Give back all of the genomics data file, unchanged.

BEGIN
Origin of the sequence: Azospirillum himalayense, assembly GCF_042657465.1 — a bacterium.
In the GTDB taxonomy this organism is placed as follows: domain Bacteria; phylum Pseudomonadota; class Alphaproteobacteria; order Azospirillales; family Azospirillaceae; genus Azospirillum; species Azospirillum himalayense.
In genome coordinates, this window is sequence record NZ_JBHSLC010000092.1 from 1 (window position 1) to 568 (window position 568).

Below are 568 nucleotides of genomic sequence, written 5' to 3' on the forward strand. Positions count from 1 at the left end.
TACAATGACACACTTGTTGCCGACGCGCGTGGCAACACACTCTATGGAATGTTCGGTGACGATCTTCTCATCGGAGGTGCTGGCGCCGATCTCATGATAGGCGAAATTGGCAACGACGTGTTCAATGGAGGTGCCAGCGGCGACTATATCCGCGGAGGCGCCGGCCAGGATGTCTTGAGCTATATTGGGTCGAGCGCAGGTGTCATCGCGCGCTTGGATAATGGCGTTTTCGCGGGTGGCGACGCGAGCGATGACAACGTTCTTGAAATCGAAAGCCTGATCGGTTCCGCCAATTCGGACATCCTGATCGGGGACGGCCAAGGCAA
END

Origin of the sequence: Azospirillum himalayense, assembly GCF_042657465.1 — a bacterium.
In the GTDB taxonomy this organism is placed as follows: domain Bacteria; phylum Pseudomonadota; class Alphaproteobacteria; order Azospirillales; family Azospirillaceae; genus Azospirillum; species Azospirillum himalayense.
In genome coordinates, this window is sequence record NZ_JBHSLC010000092.1 from 1 (window position 1) to 568 (window position 568).

Below are 568 nucleotides of genomic sequence, written 5' to 3' on the forward strand. Positions count from 1 at the left end.
TACAATGACACACTTGTTGCCGACGCGCGTGGCAACACACTCTATGGAATGTTCGGTGACGATCTTCTCATCGGAGGTGCTGGCGCCGATCTCATGATAGGCGAAATTGGCAACGACGTGTTCAATGGAGGTGCCAGCGGCGACTATATCCGCGGAGGCGCCGGCCAGGATGTCTTGAGCTATATTGGGTCGAGCGCAGGTGTCATCGCGCGCTTGGATAATGGCGTTTTCGCGGGTGGCGACGCGAGCGATGACAACGTTCTTGAAATCGAAAGCCTGATCGGTTCCGCCAATTCGGACATCCTGATCGGGGACGGCCAAGGCAA